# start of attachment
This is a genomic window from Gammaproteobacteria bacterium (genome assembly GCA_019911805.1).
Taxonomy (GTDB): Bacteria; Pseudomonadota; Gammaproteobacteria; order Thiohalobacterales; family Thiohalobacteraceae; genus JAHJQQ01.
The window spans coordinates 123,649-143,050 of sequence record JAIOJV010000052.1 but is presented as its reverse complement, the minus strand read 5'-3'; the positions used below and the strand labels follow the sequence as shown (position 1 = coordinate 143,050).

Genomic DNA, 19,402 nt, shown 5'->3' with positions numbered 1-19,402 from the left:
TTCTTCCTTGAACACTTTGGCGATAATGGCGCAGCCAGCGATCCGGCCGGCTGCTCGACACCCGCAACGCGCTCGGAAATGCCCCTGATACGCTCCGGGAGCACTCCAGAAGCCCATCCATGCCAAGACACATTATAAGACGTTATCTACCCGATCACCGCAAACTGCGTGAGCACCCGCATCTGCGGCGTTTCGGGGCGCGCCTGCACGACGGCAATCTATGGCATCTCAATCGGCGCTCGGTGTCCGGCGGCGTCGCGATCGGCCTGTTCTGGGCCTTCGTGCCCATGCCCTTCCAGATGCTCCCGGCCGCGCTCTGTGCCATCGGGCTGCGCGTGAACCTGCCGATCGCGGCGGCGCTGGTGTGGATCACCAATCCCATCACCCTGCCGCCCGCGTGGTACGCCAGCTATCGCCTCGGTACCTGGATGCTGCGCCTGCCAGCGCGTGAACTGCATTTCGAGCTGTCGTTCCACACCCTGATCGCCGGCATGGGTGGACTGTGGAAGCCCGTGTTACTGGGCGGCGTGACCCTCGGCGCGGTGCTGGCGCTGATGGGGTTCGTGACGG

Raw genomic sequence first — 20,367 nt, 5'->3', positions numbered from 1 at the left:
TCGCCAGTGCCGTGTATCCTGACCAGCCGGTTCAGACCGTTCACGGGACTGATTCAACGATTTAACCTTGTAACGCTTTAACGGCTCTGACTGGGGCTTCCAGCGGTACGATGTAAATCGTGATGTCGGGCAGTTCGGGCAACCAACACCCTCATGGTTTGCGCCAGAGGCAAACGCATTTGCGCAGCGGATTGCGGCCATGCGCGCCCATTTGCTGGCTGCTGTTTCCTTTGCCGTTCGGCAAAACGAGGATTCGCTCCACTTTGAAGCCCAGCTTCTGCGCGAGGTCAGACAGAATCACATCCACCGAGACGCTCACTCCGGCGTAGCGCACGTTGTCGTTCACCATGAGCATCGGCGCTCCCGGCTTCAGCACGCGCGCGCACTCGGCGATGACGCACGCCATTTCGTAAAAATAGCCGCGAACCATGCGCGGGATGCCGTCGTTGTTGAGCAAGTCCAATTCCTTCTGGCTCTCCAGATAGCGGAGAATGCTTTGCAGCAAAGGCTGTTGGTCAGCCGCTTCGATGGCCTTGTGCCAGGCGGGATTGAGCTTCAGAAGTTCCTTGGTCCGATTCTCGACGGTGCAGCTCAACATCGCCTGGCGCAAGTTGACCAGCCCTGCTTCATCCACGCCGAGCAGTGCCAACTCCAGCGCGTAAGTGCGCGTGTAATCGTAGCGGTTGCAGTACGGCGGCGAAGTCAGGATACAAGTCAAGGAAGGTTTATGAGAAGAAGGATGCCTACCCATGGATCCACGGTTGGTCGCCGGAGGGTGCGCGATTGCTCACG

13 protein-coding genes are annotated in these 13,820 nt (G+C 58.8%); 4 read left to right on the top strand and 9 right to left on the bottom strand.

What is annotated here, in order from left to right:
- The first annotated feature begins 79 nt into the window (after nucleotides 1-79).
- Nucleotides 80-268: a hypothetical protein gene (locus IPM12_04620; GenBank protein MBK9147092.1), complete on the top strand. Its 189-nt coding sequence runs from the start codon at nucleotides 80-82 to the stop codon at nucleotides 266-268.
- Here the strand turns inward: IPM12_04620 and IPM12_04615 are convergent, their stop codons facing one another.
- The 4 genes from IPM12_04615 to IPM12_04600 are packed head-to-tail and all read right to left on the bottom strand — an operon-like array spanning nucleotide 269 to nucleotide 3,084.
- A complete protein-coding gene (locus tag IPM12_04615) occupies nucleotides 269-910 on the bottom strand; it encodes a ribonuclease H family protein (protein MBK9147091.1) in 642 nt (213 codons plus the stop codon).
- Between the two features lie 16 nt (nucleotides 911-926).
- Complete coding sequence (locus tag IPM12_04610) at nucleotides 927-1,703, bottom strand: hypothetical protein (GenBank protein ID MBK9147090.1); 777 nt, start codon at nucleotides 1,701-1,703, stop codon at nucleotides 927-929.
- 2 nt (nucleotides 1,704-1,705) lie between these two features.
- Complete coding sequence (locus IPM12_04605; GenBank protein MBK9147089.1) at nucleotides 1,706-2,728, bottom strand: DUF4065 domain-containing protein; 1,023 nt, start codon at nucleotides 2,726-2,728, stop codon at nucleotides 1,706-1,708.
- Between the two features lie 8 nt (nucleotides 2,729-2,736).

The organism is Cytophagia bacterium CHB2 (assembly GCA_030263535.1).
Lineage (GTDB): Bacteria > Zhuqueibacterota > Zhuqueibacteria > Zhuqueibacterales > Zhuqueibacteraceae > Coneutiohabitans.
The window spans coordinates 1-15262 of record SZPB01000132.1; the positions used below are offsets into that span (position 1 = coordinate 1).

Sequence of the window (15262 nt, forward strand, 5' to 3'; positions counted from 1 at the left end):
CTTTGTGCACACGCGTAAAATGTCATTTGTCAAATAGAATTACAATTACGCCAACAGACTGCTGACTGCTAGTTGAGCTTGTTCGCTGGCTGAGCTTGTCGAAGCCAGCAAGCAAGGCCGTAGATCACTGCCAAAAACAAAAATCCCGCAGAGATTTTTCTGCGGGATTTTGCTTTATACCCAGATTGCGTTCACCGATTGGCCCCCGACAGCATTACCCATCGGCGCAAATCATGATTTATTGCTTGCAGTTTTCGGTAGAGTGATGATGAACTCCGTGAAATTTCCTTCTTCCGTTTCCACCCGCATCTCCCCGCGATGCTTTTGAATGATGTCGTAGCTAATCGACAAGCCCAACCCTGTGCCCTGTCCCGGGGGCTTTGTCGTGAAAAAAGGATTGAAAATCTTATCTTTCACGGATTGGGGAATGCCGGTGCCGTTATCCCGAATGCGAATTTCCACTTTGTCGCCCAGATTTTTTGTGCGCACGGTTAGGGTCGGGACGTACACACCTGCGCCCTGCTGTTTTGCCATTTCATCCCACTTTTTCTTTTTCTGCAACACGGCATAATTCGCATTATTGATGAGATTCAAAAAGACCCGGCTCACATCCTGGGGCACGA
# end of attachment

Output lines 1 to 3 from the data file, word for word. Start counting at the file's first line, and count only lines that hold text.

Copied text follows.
This is a genomic window from Gammaproteobacteria bacterium (genome assembly GCA_019911805.1).
Taxonomy (GTDB): Bacteria; Pseudomonadota; Gammaproteobacteria; order Thiohalobacterales; family Thiohalobacteraceae; genus JAHJQQ01.
The window spans coordinates 123,649-143,050 of sequence record JAIOJV010000052.1 but is presented as its reverse complement, the minus strand read 5'-3'; the positions used below and the strand labels follow the sequence as shown (position 1 = coordinate 143,050).